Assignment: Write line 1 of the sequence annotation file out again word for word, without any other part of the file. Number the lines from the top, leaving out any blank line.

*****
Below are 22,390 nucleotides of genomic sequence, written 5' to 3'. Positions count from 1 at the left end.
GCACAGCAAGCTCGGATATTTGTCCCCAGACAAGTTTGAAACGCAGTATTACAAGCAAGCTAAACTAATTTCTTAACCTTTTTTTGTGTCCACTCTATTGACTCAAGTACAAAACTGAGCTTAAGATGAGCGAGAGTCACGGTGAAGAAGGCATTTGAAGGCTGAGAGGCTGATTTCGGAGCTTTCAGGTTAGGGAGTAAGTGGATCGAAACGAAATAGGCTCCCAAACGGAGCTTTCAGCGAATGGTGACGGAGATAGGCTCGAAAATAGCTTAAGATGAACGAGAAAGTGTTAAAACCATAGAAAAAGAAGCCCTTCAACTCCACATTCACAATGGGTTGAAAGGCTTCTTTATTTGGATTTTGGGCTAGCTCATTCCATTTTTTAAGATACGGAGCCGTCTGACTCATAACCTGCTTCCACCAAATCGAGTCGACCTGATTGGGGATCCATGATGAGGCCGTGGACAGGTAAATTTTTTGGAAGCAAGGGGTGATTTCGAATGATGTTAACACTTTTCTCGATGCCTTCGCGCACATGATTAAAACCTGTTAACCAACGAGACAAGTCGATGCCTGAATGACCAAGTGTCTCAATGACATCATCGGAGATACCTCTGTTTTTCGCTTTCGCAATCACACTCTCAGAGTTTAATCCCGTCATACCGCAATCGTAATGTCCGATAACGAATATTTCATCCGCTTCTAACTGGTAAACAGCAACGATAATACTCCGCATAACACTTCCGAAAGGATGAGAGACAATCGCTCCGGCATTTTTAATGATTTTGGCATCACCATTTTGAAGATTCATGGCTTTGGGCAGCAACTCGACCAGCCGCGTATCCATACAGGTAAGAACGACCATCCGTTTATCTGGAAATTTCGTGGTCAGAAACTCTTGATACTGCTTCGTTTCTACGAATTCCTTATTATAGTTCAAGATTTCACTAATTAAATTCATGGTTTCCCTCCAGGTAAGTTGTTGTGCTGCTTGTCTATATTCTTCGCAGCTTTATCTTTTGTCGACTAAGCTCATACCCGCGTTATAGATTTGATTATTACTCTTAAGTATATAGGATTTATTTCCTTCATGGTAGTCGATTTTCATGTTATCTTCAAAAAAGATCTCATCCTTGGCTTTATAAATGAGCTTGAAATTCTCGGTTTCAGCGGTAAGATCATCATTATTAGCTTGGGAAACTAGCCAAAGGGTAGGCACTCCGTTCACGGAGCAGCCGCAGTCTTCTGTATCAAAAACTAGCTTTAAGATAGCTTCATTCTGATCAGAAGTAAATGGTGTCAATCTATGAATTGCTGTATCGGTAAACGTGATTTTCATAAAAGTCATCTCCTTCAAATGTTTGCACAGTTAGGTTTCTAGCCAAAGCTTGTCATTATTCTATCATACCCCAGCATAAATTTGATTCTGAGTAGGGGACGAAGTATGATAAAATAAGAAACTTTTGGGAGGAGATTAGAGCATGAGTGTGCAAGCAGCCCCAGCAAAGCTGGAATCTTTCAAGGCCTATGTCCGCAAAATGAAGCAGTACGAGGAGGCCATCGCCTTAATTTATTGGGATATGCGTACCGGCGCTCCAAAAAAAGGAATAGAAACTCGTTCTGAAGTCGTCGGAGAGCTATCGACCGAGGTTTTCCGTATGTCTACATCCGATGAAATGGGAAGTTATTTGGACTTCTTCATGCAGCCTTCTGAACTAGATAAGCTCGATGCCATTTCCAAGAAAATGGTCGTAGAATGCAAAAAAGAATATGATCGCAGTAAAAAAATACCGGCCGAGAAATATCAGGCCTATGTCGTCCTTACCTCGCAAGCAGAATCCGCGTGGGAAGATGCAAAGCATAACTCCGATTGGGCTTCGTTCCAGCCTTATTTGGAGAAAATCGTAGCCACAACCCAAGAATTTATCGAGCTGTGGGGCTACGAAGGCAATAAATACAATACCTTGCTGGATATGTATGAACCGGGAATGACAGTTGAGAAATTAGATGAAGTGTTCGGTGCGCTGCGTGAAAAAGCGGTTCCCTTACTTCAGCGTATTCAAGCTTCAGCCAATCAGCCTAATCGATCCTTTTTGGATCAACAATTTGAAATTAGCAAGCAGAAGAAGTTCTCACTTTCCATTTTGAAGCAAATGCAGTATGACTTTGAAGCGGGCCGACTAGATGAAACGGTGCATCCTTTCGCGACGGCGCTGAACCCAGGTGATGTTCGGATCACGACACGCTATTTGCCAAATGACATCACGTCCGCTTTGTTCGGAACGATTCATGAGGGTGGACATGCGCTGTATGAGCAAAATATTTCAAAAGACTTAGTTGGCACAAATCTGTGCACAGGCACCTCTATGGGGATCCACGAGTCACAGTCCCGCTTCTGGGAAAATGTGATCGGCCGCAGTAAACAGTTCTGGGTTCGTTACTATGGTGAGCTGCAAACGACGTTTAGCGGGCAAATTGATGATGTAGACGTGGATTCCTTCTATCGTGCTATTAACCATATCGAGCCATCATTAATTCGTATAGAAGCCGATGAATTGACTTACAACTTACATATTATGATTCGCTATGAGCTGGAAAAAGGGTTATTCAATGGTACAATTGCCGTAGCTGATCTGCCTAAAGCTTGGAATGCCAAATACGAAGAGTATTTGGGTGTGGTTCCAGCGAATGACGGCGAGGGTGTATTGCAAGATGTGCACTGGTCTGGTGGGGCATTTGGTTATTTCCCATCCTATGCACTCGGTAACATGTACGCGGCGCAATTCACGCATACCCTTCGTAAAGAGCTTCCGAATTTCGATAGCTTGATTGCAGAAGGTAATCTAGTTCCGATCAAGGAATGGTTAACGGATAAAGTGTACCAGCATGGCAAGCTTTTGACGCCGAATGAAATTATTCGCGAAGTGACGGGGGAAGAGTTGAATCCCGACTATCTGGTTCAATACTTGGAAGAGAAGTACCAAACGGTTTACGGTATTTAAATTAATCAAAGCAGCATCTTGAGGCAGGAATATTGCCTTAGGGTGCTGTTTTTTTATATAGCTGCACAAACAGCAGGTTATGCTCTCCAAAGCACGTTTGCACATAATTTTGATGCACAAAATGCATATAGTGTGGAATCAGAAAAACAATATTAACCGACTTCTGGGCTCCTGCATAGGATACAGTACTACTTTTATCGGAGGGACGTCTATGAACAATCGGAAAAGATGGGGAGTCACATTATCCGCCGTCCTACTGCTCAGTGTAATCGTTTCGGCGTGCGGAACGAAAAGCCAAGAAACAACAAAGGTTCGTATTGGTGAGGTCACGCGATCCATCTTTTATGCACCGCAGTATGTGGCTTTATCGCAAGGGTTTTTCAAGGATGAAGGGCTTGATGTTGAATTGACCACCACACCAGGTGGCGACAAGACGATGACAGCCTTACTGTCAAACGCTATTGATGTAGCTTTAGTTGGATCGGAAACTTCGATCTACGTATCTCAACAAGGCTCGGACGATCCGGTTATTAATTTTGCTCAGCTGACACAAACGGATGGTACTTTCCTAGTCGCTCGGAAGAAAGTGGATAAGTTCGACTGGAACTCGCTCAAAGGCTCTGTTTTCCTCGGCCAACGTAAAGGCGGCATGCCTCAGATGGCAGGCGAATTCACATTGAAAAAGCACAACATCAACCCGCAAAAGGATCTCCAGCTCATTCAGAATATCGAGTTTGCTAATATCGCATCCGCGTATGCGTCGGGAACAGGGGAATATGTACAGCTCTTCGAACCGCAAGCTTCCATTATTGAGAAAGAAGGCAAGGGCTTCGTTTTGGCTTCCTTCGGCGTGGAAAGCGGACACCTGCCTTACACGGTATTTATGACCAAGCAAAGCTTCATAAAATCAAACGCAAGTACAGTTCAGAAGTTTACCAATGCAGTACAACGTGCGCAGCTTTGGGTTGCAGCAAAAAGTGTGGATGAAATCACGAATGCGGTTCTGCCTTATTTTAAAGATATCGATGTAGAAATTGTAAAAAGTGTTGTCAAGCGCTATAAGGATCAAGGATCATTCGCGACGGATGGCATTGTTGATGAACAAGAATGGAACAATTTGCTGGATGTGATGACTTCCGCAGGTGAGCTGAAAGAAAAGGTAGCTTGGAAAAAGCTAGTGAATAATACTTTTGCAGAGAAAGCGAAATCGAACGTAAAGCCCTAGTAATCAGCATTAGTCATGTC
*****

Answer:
Below are 22,390 nucleotides of genomic sequence, written 5' to 3'. Positions count from 1 at the left end.